Wednesday, May 29, 2019



She wanted to, needed to help Adam. She didn’t want him to turn any more than he did. The thought of Adam becoming one of those creatures made her want to scream. Yet, the thought of ending his life made her want to turn the gun on herself.

“Tracey,” Adam said. His eyes closed tight. “Please.”

“Okay,” she said, the shaking in her voice more than obvious. “Here I go.”

But then, before she knew what was happening, the gun was snatched from out of her hand.

“What the crap is going on in here?”

It was the guy in the fedora. Norman.

“Stay out of this,” Adam said.

“Not gonna happen, son,” Norman said. “Ain’t we got enough out there to deal with without y’all shooting each other? Now tell me what’s going on.”

“He’s been bitten,” Tracey said. Her eyes were on the floor. “We know what that means. He’s going to turn.”

Norman, to her surprise, erupted in laughter.

“This isn’t funny,” Adam barked.

“Yeah,” Norman said between guffaws. “Yeah it is.”

It took him a few moments, but eventually Norman got his laughter under control. Tracey’s eyes remained pointed at the floor. As the laughter stopped, she looked up.

The pain no longer shone on Adam’s face. It had been replaced by anger as he watched Norman.

“Y’all have seen too many movies,” he said, wiping the tears from his eyes. “These ain’t like those zombies on the tee-vee. They bite you, then you’re just bit. You ain’t gonna turn.”

“You sound pretty sure,” Tracey said. “What makes you the expert?”

“I’ll tell you what,” he said, pocketing the gun. “You get the officer here all bandaged up, and then I’ll explain everything to everyone. I don’t like repeating myself if I don’t have to.”

It was then that she noticed that he was carrying one of the store’s plastic bags. In it were some of the first aid supplies from off the shelves. He handed it over to her.

“I have some of that antibiotic stuff in there that you can put in his wound,” Norman said. “And gauze pads and wrap.” He turned to Adam. “We need to get you to the hospital, but we need to get out of here first. These will do for you until we can.”

With that, Norman left.

Tracey worked in silence as she bandaged Adam’s arm. Adam, thankfully, didn’t say a word through the whole procedure. Once done, the two stood there together in silence for a moment or two. Neither one wanting to be the first to speak, or just not knowing what to say.

Adam lowered his head and looked up at Tracey. Then, to her astonishment, he stuck out his lower lip, looking for all the world like a child who had just dropped their ice cream cone into the dirt.

“He took my gun,” Adam said.

She wanted to smile. But she couldn’t tell if Adam was serious or not.

“He’s stupid,” Adam said.

Then she saw it. A ghost of a grin flickered across his face.

“He is stupid,” she said, then smiled.

Soon they were both smiling. It would take more than a moment of silliness to dispel the cloud of awkwardness that now hung over the two of them, but it was a good first step.

“We should probably get out there,” Tracey said.

As Tracey and Adam left the restrooms for the store, Dan and Luke were moving a large bit of shelving to block the double front doors. The row of shelves—about five feet high and six feet wide—was on wheels so that it could be moved around the store to showcase items that needed a quick sell. Each of the wheels had a braking mechanism so that once the mobile shelf was where it needed to be, it could then become more stationary. Given everything else in the store, Tracey could see that it was their best bet for keeping the creatures out.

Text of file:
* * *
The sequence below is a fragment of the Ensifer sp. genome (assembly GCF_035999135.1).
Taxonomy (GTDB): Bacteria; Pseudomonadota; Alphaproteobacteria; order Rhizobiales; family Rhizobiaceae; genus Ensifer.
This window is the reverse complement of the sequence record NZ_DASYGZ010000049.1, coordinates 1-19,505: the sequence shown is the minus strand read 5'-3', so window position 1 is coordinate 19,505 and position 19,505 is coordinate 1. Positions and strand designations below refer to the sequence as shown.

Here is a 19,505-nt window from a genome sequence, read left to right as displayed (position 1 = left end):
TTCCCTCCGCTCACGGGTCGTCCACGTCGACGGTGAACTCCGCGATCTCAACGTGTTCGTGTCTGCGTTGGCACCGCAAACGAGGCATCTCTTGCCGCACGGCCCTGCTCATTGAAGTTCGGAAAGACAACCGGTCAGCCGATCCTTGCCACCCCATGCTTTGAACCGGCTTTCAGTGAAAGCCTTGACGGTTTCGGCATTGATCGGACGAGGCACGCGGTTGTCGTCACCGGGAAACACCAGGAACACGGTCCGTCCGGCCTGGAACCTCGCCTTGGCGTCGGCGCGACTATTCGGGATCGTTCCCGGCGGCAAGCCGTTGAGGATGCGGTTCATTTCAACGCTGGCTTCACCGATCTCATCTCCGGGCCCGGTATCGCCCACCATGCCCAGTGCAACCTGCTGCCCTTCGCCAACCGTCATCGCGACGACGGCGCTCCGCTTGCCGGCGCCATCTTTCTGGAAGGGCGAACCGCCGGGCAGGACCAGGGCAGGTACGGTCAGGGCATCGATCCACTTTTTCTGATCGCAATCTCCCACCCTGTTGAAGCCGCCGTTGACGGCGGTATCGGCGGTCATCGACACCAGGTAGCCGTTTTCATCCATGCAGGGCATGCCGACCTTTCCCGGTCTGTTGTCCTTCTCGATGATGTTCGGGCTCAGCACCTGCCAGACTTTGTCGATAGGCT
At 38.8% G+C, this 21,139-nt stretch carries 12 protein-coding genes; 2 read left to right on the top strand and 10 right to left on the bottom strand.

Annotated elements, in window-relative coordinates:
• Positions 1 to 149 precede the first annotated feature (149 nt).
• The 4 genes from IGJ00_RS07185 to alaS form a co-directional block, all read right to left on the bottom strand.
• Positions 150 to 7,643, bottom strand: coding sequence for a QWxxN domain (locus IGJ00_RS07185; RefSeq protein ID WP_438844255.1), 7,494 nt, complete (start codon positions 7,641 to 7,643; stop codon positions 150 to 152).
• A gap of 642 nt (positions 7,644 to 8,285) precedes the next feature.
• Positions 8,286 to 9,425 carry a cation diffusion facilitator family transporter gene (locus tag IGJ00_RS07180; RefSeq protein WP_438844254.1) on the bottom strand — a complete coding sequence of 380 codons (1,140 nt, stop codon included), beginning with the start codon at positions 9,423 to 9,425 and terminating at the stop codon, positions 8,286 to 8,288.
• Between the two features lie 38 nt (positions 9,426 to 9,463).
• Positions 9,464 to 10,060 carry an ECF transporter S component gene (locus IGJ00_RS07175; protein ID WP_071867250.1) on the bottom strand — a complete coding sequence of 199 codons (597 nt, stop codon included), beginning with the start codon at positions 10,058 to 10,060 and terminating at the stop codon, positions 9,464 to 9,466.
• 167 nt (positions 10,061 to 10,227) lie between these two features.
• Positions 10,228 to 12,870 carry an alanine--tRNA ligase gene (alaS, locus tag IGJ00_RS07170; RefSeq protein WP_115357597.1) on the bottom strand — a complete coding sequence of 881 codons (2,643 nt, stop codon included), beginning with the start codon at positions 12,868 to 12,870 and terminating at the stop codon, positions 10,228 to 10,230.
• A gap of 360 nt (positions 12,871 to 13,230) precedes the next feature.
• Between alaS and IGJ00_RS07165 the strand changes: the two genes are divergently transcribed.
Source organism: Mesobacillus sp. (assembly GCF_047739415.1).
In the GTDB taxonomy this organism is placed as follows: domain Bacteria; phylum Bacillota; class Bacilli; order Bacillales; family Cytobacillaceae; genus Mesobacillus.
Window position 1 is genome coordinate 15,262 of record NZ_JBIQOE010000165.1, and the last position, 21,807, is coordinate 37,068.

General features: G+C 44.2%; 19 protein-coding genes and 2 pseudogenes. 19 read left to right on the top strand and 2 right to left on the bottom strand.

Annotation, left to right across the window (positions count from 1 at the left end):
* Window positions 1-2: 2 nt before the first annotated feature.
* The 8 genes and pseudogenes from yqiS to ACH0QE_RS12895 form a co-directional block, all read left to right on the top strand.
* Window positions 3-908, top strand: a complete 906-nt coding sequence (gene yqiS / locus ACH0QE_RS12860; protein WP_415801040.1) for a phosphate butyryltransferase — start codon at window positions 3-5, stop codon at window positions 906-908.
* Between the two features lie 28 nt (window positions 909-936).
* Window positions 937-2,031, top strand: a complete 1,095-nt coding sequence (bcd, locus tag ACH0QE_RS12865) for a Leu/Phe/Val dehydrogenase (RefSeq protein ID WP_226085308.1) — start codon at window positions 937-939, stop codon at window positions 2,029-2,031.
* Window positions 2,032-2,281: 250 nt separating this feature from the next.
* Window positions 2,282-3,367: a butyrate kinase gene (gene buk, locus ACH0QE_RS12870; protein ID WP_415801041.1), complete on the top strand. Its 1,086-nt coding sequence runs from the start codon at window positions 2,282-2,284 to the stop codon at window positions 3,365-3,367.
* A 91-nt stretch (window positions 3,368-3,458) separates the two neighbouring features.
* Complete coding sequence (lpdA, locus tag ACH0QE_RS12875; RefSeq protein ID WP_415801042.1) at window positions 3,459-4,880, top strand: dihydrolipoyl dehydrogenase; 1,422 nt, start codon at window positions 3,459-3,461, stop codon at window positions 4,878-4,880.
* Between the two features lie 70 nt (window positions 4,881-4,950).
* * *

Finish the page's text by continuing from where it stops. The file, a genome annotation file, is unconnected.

With that task complete, Norman gathered everyone together as a group near the front counter. The strange man in the fedora stood before them, his back to the front wall. They could all see the creatures outside, clawing at the glass like hungry robots.

“I think it best, before we talk about just what’s going on outside,” Norman began. “That I tell you all who I am and what I do.”

He paused long enough to look them each in the eyes. When he got to her, Tracey found comfort in his gaze. She could sense a strength there, a resolve, and it told her all she needed to know about the man: He’s been through this before and if anyone can get them out, it’s him.

“My name is Norman Oklahoma,” he began. “I’m a private investigator who specializes in the supernatural, the unexplained, and the just plain weird.”

“Define weird,” the old woman said.

Norman aimed a thumb over his shoulder and the things outside.

“Ah yes,” the old woman said, then smiled.

“Monsters exist,” Norman continued. “Vampires, werewolves, zombies, they’re all real and they’re living among you.”

“Oh, come on,” Luke said. “You expect us to believe that?”

Once more, Norman aimed a thumb over his shoulder.

“Okay,” Luke said. “Point taken.”

“It’s important that y’all understand this,” Norman continued. “Most monsters are, in many respects, like you and me. They have jobs, they pay taxes, they send their kids to the same schools as everyone else. They just have this little extra something about them. They’re part of a hidden world that most people don’t even know exists. But it does, and you’re aware of it now, I’m afraid. I’ve brought this all to your doorstep, I’ve forced you into this, and I’m not even sure why.”

“You brought this to us?” Tracey asked. “What does that mean?”